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cloud computing and digital media as well as other initiatives. david: cloud computing was one of the headlines, they've gotten a little bit like amazon. selina: it is still far behind amazon web services, but it is growing very quickly. you are seeing double-digit triple digit growth, still a very small proportion. they are really investing in this part of the company. it looks like at this rate of growth and the narrowing losses, he could reach profitability next quarter. >> is the tale of two oil companies. on the one hand, bp down more than 2.5%, the company reported a 49% profit decline in the third quarter. on the flip side, you have shell, up more than 3.5%, completely smashed estimates and production is up. >> the story with shell is the acquisition of bg. production came on quickly and they were able to turn that into
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a profit quicker than expected. you are seeing the corresponding valley in the market for that name. >> bp, and shall an absolute blowout. vindication of a deal. >> look, you have to member, bg was incredibly richly valued and no one thought they would sell because you have to pay such a premium. they did it with a billion dollars. i imagine that people are looking up and saying strong cash flows, that should protect the dividend to some extent. when you look at the ftse 100, there's not that many contributive dividends. that's important, not just for the old people. alix: sales of standard charter are getting pummeled today. overall revenue down 6% and bad loan expense was a record $4
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billion for 2015. the reason why we love talking about standard chartered is they get 55% of the revenue from asia, middle east, and africa. what did we learn about business they are? >> this bank is based in london, but he gets the vast majority of its profits in asia. today, the ceo and other executives were lamenting a low level of global trade and low levels of cross-border investment into their core markets, which are africa, the middle east, and asia. in addition to the headline results from revenue, they are not striking a particularly optimistic outlook, which is why we seeing shares drop so much today. >> credit suisse posted as a private profit in the third quarter as the ceo continued to cut costs and eliminate jobs. socgen also seeing revenues. >> you said in the past there
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would be more cuts to global markets. where, how, how much? >> we are functioning below the ceiling, but $15 billion is where he wanted to be and be there quickly. and now with a message to global markets is focus on what you do best, which is to serve your clients. >> 10% will be reached sometime early next year. >> that's what shareholders are expecting. given the cost of capital, it's subjective. quarter after quarter, we are delivering. step-by-step to meet these targets in the mid-time. >> shares of qantas have come back from steep early losses after the airline warned first-half earnings may fall by 13%. we remember back in august when qantas announced a record profit. >> on the surface, it all looks pretty good. the airline is a big beneficiary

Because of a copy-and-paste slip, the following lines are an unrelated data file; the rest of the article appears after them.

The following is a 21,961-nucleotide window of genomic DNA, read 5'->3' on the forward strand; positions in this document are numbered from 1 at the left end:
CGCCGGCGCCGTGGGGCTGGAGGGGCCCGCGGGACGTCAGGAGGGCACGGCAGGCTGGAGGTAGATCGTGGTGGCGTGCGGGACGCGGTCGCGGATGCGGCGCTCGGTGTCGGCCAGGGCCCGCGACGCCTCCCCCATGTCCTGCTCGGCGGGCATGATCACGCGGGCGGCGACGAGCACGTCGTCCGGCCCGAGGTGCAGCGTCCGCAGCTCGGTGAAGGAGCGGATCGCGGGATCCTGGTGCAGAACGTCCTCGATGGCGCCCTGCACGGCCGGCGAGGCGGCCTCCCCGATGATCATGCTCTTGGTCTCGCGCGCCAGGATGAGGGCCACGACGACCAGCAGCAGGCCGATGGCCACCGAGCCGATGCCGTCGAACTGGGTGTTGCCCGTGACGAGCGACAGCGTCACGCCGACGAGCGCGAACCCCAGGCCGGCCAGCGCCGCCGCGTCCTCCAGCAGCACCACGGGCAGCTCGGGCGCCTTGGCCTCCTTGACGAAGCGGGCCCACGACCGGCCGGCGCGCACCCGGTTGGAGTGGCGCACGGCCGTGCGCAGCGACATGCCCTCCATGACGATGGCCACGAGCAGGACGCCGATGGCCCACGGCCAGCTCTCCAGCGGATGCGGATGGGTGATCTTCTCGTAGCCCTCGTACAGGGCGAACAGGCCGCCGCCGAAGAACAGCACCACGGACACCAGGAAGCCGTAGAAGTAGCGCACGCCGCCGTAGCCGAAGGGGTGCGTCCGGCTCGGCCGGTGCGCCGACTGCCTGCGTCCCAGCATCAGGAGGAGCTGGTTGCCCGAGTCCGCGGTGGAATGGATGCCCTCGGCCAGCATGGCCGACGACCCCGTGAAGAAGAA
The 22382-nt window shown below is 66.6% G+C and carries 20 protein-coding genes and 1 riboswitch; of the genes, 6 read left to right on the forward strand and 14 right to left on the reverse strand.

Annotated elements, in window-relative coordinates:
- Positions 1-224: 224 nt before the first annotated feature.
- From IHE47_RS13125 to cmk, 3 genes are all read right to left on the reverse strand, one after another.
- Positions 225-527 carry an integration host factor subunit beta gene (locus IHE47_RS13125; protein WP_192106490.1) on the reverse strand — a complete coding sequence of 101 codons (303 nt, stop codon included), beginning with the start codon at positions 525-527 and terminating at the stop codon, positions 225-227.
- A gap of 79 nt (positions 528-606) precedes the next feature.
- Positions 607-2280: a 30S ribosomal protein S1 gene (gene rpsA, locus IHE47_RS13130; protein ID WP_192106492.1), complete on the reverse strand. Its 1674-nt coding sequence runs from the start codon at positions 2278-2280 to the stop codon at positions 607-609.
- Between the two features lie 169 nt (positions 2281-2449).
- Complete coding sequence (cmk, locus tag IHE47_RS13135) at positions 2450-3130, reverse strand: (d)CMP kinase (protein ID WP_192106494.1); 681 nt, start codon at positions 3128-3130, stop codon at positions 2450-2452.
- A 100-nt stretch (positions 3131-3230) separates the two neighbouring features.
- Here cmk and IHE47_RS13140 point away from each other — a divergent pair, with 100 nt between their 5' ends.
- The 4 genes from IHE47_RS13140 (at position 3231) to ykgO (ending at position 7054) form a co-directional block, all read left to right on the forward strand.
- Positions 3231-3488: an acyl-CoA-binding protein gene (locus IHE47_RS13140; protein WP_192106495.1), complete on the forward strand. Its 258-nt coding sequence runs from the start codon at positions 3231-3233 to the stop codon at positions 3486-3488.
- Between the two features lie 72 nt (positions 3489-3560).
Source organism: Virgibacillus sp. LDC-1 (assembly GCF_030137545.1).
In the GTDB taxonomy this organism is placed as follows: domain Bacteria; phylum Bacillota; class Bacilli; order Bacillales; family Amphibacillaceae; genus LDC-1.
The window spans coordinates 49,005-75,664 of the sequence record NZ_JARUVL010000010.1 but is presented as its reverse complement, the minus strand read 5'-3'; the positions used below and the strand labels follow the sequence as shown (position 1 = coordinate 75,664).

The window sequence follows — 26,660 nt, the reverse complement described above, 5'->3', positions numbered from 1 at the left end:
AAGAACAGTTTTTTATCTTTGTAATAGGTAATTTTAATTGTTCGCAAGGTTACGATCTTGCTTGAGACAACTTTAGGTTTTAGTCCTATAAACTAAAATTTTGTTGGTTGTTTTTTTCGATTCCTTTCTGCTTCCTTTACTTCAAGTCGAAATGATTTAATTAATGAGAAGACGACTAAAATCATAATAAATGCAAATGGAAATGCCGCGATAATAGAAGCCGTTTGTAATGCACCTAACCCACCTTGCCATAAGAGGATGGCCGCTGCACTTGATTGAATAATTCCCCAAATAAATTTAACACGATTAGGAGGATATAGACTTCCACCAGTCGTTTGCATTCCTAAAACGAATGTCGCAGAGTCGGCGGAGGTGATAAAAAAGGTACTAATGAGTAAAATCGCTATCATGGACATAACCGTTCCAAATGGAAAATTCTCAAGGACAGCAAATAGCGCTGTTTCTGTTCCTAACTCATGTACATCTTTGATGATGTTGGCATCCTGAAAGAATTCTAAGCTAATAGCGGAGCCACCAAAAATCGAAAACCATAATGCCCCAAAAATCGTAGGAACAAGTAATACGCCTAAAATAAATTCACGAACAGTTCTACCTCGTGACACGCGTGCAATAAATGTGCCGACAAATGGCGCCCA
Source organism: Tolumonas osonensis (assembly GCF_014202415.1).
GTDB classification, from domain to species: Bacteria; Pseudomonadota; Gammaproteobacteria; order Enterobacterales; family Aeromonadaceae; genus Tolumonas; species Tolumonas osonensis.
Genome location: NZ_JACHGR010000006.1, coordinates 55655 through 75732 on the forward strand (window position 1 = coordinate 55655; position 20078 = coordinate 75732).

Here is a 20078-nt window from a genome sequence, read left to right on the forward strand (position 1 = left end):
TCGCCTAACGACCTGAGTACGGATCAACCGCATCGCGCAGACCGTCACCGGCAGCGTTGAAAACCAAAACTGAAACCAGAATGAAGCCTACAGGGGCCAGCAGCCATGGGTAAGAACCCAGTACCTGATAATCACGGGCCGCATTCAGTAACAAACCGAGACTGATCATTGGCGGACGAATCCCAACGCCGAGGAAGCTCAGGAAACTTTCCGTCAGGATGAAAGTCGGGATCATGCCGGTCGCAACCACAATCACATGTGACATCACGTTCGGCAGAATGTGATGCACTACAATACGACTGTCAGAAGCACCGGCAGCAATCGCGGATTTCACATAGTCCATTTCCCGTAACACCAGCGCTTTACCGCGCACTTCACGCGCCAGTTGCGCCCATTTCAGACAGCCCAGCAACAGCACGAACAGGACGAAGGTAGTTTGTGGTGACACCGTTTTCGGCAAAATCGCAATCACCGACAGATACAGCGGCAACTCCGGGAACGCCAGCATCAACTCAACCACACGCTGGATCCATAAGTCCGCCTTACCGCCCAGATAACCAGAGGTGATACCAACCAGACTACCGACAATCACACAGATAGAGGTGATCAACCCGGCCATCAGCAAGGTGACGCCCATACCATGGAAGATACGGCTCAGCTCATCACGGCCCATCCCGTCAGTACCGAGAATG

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of cheap fuel prices and their fuel bill has come down by $1.7 billion. the fuel bill has come down for competitors as well. we are seeing international revenues down 6.9%, domestic revenue down 2.9%. that has really weighed on the profit. profit expected between 800 million australia dollars and $850 million, down from 900 million australian dollars. >> sony's profit falling off a cliff this quarter, the company posting earnings plus 86% from a year ago. what happened? >> there were a couple of special charges that led to the decline in the net income line. they are selling the battery business and taking a charge because of that. they had to go through the earthquake and they took a
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charge because of that as well. probably more concerning -- you are seeing a stronger yen that is putting pressure on their operations, particularly on the camera sensor business that has been very successful for them, historically. and also a bit in the game's and smartphone business. that's going to be an issue to watch over the long-term. david: time warner out with earnings, raising estimates. things look pretty good. >> they really do. i'm sure he's happy about that. i think we saw some pretty good strength across the three main businesses for them, the cable networks, hbo, and warner bros. studio. a solid quarter, this bodes well for the remainder of the year. they took guidance up for profitability as they headed to 2017. >> it is a beat for cbs.